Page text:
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  1. General Topics on Material Delivery
    8 Topics
  2. IMPORTANT: Safety Set Up and Weapons Check
    3 Topics
  3. Day 01 - First Class
    9 Topics
  4. Day 02 Stance-Platform-Sight Alignment-Grip
    9 Topics
  5. Day 03 C-Clamp-Intro to Draw
    10 Topics
  6. Day 04 Intro to Reloads and Movement -Get Off The X-
    2 Topics
  7. Day 05 Decelerating and Shooting
    4 Topics
  8. Day 06 Compromised Shooting Positions
    5 Topics
  9. Day 07 Target Transitions
    6 Topics
  10. Day 08 Testing and Congratulations
    1 Topic
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Introduce the safety protocol as taught in the previous module.  Introduce the concept that they should self-check and of course bring no live-fire tools or other weapons into the training area.  Have them do the self-check so there's no firearms ammunition or even knives or sharp/ pointy objects on their person which can cause problems down the road - for example, when they go supine on the mats.

Encourage students to have a positive mental attitude.  If there is any safety violation, the students must accept the feedback and ensure they continue muzzle awareness and trigger finger discipline (keep the finger off of the trigger until ready to shoot).   These rules will now be covered in detail in the next tab.

Go over the four rules of firearms and use the SIRT as a mnemonic, as shown in the video, while referencing the grip of the pistol state, do not load the pistol until ready to use/treat every firearm as if it’s loaded.   Then move to the trigger; never put your finger on the trigger until you’re ready to shoot.  This means not intending to discharge a round where the finger is off that trigger, not even in the trigger guard until you’re ready to shoot.  Now move down to the muzzle area and describe that you never point where you’re not willing to destroy, or otherwise stated always point the muzzle in a safe direction.  Note that the muzzle should be pointed in the safest direction at all times, generally down in a sul position or, on some occasions, high port. Don’t necessarily interject the specific positions at this point in an instructive manner , because it may start a line of questioning which you don’t want to engage in at this time, so a general sul position pointed down is best practice to exemplify a safe direction of orienting the pistol.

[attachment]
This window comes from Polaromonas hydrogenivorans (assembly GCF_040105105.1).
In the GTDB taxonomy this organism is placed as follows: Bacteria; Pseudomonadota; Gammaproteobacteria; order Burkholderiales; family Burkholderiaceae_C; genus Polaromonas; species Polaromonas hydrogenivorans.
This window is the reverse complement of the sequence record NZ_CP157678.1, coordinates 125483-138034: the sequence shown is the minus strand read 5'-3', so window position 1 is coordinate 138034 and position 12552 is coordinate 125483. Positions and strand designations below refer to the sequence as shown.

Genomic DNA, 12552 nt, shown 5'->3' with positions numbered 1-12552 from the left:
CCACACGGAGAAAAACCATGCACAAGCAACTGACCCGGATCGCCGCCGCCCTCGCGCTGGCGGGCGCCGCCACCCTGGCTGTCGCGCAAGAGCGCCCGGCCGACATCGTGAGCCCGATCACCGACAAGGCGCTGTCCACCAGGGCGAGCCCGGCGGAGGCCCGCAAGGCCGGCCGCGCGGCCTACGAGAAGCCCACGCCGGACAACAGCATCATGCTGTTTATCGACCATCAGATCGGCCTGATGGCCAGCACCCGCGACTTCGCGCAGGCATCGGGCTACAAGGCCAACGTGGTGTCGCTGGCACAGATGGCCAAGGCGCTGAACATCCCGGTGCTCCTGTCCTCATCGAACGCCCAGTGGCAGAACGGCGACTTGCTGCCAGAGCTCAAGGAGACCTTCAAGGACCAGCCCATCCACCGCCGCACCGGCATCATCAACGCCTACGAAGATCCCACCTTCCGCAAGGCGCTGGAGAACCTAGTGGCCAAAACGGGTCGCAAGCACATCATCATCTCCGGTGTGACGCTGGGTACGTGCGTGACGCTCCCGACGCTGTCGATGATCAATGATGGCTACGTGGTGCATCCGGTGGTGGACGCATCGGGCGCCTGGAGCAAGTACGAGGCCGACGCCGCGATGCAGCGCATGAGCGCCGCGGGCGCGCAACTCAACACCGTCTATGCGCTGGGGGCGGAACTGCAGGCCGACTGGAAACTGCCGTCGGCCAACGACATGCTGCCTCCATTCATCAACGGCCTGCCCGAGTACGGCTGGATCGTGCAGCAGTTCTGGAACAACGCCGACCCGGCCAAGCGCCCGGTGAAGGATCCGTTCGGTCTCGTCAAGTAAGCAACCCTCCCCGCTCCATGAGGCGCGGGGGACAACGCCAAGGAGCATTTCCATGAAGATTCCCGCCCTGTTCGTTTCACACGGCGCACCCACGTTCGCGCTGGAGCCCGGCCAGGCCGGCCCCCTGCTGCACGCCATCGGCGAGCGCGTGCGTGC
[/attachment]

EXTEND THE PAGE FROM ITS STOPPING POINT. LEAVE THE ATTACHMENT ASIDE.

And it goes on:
The fourth rule can be described referring to the laser’s impact, always be aware of your target and what’s behind it.  This rule is extremely important for live-fire pistols, but it’s also important with SIRT Fire because in the rare event all rules broke down and somehow, someway a live-fire tool was interjected into the training area, you want to have the most suitably ballistic wall as possible to capture a round in the catastrophic unexplainable error of a live bullet firing off.  At this point, describe the target area and why you chose this target area, and of course describe that this is not a force on force class at this time (exception of the possible scenarios Mo described which will be different modules downstream), and of course treat the SIRT with the respect and reverence of a live fire pistol.

While demonstrating rules, hold the pistol in a sul position, given the tacit communication as described above, where the proper way to hold and maintain a pistol in an upper high-compressed ready position. 

Important Note

Click on each item below to view important information.

To be utterly clear we are not saying you need to have a lifefire area to absorb live rounds on an ongoing basis. We are nearly stating out of an abundance of caution and layered safety protocols, it is best to have a ballistic wall with the ability to catch projectiles in the event of failure of all the safety set up rules.

Video of Sample Class Related to This Block

The sample videos below are to help you see how this instruction is actually taught. Now, this is not the only way to instruct, but it is shown to give you an example.